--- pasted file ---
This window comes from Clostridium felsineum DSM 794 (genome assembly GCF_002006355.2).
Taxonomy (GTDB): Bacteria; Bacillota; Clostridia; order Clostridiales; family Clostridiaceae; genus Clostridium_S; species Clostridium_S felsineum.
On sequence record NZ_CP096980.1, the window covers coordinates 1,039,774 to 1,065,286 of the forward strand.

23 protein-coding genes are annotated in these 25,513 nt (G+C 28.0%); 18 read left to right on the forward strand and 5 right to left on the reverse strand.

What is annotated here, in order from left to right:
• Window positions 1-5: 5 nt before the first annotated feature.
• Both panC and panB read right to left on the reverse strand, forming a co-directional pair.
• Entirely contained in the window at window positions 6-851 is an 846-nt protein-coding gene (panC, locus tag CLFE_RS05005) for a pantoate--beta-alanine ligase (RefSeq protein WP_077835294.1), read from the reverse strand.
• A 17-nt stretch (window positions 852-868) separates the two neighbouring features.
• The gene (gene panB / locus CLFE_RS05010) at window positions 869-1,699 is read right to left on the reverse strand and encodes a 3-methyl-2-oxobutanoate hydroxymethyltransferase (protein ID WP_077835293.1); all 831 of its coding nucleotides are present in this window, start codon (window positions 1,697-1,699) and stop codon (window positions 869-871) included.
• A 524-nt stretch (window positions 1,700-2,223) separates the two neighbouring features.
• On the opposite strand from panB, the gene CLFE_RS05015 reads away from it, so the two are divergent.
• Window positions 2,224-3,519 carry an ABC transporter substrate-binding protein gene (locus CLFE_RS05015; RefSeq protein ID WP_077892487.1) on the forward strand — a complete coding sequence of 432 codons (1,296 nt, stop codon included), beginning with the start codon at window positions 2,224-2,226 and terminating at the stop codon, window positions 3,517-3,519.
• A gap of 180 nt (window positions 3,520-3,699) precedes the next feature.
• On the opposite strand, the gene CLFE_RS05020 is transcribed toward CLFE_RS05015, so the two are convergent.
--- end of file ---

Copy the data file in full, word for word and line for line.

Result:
This window comes from Clostridium felsineum DSM 794 (genome assembly GCF_002006355.2).
Taxonomy (GTDB): Bacteria; Bacillota; Clostridia; order Clostridiales; family Clostridiaceae; genus Clostridium_S; species Clostridium_S felsineum.
On sequence record NZ_CP096980.1, the window covers coordinates 1,039,774 to 1,065,286 of the forward strand.

23 protein-coding genes are annotated in these 25,513 nt (G+C 28.0%); 18 read left to right on the forward strand and 5 right to left on the reverse strand.

What is annotated here, in order from left to right:
• Window positions 1-5: 5 nt before the first annotated feature.
• Both panC and panB read right to left on the reverse strand, forming a co-directional pair.
• Entirely contained in the window at window positions 6-851 is an 846-nt protein-coding gene (panC, locus tag CLFE_RS05005) for a pantoate--beta-alanine ligase (RefSeq protein WP_077835294.1), read from the reverse strand.
• A 17-nt stretch (window positions 852-868) separates the two neighbouring features.
• The gene (gene panB / locus CLFE_RS05010) at window positions 869-1,699 is read right to left on the reverse strand and encodes a 3-methyl-2-oxobutanoate hydroxymethyltransferase (protein ID WP_077835293.1); all 831 of its coding nucleotides are present in this window, start codon (window positions 1,697-1,699) and stop codon (window positions 869-871) included.
• A 524-nt stretch (window positions 1,700-2,223) separates the two neighbouring features.
• On the opposite strand from panB, the gene CLFE_RS05015 reads away from it, so the two are divergent.
• Window positions 2,224-3,519 carry an ABC transporter substrate-binding protein gene (locus CLFE_RS05015; RefSeq protein ID WP_077892487.1) on the forward strand — a complete coding sequence of 432 codons (1,296 nt, stop codon included), beginning with the start codon at window positions 2,224-2,226 and terminating at the stop codon, window positions 3,517-3,519.
• A gap of 180 nt (window positions 3,520-3,699) precedes the next feature.
• On the opposite strand, the gene CLFE_RS05020 is transcribed toward CLFE_RS05015, so the two are convergent.